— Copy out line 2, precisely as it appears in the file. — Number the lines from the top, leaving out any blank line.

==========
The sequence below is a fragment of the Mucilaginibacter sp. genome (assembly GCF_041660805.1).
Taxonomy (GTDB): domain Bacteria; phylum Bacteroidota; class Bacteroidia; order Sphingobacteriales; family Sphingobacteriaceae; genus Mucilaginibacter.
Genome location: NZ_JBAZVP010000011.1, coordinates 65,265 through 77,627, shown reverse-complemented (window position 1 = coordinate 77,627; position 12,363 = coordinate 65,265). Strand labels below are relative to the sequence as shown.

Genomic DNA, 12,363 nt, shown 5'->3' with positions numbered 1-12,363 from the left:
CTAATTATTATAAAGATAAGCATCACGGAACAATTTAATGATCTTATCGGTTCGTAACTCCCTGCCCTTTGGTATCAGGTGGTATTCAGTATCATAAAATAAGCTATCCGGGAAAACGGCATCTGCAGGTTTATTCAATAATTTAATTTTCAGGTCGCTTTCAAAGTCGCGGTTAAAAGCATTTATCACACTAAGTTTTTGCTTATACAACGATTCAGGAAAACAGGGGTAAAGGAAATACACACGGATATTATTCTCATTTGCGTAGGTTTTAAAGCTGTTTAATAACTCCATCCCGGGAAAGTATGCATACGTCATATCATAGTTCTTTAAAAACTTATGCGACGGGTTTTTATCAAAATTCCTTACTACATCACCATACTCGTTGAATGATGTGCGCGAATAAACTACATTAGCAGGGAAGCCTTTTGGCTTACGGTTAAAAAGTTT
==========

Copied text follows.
Taxonomy (GTDB): domain Bacteria; phylum Bacteroidota; class Bacteroidia; order Sphingobacteriales; family Sphingobacteriaceae; genus Mucilaginibacter.